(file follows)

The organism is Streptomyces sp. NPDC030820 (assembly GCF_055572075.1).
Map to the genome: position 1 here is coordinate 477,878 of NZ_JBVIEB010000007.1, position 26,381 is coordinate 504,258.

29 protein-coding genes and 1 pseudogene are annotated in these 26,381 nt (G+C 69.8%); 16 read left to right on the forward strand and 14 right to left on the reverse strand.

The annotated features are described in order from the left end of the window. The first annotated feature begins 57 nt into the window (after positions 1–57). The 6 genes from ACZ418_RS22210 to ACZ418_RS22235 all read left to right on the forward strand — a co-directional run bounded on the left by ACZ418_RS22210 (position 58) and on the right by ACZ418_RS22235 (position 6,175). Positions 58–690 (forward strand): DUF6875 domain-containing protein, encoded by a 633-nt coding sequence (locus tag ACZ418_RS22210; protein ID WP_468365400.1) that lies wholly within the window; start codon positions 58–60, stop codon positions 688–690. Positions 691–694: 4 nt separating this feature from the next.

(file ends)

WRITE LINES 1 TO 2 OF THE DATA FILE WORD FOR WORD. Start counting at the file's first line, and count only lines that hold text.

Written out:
The organism is Streptomyces sp. NPDC030820 (assembly GCF_055572075.1).
Map to the genome: position 1 here is coordinate 477,878 of NZ_JBVIEB010000007.1, position 26,381 is coordinate 504,258.